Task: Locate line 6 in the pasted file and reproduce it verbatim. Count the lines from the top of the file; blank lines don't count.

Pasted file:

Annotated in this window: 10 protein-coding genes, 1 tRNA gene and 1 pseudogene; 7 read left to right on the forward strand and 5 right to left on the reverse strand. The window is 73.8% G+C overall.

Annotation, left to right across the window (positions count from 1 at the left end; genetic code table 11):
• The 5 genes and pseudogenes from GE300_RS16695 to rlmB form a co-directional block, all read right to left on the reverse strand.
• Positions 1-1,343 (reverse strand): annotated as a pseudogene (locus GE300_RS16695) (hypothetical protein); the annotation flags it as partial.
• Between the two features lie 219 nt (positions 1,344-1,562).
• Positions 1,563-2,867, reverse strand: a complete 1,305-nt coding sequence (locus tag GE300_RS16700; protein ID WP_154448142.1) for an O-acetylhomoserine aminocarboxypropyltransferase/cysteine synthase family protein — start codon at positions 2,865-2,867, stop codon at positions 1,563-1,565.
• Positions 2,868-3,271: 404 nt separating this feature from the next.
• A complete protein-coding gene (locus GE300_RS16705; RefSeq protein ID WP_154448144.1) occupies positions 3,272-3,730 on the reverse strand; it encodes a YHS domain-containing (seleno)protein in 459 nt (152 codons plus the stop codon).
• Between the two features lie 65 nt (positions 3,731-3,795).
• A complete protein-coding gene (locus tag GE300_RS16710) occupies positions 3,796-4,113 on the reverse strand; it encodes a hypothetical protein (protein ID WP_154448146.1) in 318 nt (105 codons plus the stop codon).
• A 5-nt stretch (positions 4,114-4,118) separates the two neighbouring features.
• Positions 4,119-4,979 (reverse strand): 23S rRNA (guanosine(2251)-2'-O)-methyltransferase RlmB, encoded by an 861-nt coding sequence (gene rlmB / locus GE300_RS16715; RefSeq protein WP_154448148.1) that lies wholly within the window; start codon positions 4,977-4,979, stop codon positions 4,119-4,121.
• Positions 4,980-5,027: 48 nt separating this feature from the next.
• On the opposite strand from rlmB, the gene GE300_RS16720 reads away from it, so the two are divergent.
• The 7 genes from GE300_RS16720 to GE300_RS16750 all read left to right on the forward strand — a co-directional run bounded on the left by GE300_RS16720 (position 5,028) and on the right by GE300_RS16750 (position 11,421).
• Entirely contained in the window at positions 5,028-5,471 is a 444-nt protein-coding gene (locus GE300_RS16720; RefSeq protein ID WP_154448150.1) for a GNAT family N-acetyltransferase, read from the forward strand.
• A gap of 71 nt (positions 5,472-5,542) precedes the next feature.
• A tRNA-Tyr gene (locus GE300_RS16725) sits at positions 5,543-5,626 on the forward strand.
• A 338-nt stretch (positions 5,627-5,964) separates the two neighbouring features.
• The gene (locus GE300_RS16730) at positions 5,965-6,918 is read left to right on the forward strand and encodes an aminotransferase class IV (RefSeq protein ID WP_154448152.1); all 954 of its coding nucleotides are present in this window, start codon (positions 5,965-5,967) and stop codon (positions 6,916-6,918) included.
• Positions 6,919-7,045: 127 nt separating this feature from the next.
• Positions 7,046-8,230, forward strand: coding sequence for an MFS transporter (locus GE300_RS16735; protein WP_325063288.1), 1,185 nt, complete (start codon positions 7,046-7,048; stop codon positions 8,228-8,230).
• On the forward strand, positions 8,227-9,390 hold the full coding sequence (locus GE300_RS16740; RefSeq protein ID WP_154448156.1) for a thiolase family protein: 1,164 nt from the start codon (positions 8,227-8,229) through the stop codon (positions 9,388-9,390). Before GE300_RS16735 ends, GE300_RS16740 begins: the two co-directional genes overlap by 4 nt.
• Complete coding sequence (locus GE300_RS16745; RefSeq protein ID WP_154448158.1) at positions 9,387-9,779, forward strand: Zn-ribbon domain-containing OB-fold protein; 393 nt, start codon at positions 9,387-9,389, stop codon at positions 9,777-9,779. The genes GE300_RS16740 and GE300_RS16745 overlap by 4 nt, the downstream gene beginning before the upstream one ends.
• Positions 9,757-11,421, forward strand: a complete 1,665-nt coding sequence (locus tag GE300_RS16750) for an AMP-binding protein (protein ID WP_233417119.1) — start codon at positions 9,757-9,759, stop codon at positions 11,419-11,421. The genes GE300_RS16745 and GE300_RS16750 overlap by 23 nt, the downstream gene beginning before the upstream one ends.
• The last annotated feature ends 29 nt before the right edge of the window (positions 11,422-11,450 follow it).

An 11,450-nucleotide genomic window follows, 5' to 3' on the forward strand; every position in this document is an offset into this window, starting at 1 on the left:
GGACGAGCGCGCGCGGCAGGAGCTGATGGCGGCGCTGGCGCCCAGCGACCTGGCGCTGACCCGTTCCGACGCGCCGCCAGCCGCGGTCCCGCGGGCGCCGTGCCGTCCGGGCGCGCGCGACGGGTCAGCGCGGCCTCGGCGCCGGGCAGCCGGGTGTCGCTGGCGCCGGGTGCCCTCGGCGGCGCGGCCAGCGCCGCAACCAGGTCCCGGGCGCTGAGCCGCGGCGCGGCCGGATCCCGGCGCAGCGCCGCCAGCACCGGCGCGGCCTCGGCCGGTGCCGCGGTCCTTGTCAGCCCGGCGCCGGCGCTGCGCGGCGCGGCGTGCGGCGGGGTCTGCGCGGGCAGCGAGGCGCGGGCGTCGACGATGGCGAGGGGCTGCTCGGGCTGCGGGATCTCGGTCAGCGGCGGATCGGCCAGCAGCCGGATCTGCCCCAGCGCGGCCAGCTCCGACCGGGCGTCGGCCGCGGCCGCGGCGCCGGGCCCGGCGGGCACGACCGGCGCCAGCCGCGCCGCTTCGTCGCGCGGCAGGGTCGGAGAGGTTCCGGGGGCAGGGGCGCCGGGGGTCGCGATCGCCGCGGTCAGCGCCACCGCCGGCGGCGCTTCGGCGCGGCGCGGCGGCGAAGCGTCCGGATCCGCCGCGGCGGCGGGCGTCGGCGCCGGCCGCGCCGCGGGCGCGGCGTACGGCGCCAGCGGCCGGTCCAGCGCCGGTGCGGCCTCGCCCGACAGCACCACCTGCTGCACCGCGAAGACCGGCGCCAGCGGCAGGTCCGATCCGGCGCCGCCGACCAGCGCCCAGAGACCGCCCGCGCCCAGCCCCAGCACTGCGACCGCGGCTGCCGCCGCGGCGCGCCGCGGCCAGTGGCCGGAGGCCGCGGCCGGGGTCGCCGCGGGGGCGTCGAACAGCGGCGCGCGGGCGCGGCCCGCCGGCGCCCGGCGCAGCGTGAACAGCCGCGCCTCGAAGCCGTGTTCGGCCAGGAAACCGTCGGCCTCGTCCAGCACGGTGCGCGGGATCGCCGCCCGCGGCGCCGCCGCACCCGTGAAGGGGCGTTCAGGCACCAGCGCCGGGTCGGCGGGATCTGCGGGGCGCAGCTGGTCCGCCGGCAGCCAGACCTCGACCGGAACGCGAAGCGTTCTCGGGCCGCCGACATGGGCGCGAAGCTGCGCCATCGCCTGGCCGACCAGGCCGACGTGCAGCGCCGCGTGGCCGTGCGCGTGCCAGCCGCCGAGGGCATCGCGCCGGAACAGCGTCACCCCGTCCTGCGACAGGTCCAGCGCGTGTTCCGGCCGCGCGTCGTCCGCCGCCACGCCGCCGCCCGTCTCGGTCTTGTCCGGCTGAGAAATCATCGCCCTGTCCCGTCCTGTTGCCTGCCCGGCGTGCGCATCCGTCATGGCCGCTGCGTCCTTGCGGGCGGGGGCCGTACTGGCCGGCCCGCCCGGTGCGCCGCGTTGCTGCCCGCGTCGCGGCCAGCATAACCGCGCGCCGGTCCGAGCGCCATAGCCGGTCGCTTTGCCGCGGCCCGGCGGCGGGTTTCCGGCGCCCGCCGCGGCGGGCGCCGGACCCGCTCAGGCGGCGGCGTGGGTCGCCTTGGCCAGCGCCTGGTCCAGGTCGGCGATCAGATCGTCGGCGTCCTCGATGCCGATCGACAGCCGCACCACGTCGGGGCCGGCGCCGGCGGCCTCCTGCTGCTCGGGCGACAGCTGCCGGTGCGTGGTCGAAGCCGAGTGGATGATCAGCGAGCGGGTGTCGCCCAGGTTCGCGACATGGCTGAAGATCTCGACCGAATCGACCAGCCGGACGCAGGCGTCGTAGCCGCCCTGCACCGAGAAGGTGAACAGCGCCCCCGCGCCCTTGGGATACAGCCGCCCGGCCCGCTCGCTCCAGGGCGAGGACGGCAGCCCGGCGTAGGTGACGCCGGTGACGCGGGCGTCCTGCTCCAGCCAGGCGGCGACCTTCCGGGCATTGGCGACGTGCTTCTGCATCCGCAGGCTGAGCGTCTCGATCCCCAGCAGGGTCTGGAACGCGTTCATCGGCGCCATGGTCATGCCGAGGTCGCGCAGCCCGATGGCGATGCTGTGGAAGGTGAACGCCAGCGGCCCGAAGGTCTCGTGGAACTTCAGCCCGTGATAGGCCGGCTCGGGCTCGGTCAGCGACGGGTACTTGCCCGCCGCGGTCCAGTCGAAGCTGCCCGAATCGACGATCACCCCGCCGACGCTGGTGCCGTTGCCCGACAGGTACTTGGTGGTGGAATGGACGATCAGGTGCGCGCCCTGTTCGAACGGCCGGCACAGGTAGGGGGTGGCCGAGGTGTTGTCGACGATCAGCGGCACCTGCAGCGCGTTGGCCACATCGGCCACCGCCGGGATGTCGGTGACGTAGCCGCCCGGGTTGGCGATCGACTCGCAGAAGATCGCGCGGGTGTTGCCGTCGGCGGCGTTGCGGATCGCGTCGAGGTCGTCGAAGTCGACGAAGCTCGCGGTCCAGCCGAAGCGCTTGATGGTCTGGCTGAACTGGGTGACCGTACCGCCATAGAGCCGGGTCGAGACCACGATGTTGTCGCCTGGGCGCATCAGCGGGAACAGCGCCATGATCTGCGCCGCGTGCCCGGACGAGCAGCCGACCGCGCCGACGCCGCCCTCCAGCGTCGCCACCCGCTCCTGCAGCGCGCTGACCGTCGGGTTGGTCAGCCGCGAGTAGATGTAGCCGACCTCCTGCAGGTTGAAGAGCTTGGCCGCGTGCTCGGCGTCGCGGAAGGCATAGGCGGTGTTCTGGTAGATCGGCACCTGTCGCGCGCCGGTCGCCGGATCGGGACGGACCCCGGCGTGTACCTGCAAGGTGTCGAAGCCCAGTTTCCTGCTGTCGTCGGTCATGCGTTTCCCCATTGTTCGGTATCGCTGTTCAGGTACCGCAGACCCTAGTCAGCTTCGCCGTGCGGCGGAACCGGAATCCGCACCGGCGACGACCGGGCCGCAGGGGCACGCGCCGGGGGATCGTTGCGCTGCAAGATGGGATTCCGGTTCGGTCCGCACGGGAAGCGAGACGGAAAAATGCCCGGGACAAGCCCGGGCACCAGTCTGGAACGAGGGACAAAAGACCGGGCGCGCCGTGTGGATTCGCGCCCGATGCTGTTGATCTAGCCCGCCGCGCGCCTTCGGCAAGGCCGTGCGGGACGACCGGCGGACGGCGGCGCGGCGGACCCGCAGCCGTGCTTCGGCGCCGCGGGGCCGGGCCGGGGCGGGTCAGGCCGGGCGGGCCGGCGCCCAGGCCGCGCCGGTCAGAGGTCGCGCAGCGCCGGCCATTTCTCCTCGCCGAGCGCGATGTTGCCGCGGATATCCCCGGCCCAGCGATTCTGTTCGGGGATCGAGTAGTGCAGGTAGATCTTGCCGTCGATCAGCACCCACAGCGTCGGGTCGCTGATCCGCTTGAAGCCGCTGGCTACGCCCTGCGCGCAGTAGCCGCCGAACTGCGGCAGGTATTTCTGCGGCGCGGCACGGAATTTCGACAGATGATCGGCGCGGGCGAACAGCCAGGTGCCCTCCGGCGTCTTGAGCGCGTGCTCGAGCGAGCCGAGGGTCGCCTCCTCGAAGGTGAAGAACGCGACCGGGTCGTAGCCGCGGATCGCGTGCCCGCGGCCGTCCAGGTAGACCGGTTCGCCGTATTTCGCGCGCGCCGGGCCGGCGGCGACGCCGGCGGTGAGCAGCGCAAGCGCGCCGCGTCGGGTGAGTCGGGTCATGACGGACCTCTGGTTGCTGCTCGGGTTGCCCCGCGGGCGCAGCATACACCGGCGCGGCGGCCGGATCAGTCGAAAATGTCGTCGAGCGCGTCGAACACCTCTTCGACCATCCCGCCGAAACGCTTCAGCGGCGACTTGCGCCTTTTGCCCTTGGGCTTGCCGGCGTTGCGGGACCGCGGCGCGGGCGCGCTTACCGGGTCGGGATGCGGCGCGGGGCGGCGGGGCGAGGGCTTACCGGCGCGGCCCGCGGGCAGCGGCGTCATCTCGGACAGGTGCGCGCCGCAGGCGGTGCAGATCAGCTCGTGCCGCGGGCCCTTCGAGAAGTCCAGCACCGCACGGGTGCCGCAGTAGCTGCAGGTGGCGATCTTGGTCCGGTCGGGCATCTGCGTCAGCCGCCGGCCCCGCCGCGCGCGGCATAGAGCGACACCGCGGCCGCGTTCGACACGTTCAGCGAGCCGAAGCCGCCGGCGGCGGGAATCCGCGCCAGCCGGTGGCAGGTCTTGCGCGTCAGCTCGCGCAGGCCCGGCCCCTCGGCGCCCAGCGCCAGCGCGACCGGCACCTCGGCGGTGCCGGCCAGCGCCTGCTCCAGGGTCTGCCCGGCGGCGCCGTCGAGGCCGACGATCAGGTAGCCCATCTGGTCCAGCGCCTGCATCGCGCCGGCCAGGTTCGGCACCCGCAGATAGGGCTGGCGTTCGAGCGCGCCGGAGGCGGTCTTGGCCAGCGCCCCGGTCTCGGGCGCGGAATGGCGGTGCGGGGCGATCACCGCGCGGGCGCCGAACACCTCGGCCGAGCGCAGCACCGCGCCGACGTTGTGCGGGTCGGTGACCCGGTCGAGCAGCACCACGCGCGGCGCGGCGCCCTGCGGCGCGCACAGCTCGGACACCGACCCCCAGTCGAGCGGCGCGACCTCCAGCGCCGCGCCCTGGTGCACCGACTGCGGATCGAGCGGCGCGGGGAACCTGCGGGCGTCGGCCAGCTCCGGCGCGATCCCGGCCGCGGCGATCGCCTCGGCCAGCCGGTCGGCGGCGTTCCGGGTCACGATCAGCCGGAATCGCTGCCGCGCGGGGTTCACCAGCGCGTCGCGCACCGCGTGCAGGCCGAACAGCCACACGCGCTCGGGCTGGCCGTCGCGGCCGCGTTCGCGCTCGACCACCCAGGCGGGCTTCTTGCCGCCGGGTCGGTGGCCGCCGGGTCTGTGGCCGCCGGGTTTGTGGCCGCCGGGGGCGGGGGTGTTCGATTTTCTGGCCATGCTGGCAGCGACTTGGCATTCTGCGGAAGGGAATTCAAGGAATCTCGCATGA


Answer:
• Positions 1,563-2,867, reverse strand: a complete 1,305-nt coding sequence (locus tag GE300_RS16700; protein ID WP_154448142.1) for an O-acetylhomoserine aminocarboxypropyltransferase/cysteine synthase family protein — start codon at positions 2,865-2,867, stop codon at positions 1,563-1,565.